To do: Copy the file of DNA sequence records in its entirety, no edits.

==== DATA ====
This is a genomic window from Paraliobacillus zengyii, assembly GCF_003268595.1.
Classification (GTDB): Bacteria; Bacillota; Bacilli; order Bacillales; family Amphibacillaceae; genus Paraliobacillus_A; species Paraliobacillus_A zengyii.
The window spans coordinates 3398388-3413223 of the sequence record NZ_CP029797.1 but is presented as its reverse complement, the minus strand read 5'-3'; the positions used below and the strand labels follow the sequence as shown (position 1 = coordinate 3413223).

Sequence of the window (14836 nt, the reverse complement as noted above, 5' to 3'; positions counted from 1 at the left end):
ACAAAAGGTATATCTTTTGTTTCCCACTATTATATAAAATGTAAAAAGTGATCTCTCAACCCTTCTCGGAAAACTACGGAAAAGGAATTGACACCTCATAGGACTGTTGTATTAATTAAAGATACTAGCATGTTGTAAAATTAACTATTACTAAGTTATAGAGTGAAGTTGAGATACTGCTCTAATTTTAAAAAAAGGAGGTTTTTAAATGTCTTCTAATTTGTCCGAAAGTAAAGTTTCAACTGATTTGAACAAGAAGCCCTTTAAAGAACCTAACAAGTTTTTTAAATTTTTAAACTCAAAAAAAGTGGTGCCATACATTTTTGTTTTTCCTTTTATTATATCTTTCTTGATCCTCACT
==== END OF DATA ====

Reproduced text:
This is a genomic window from Paraliobacillus zengyii, assembly GCF_003268595.1.
Classification (GTDB): Bacteria; Bacillota; Bacilli; order Bacillales; family Amphibacillaceae; genus Paraliobacillus_A; species Paraliobacillus_A zengyii.
The window spans coordinates 3398388-3413223 of the sequence record NZ_CP029797.1 but is presented as its reverse complement, the minus strand read 5'-3'; the positions used below and the strand labels follow the sequence as shown (position 1 = coordinate 3413223).

Sequence of the window (14836 nt, the reverse complement as noted above, 5' to 3'; positions counted from 1 at the left end):
ACAAAAGGTATATCTTTTGTTTCCCACTATTATATAAAATGTAAAAAGTGATCTCTCAACCCTTCTCGGAAAACTACGGAAAAGGAATTGACACCTCATAGGACTGTTGTATTAATTAAAGATACTAGCATGTTGTAAAATTAACTATTACTAAGTTATAGAGTGAAGTTGAGATACTGCTCTAATTTTAAAAAAAGGAGGTTTTTAAATGTCTTCTAATTTGTCCGAAAGTAAAGTTTCAACTGATTTGAACAAGAAGCCCTTTAAAGAACCTAACAAGTTTTTTAAATTTTTAAACTCAAAAAAAGTGGTGCCATACATTTTTGTTTTTCCTTTTATTATATCTTTCTTGATCCTCACT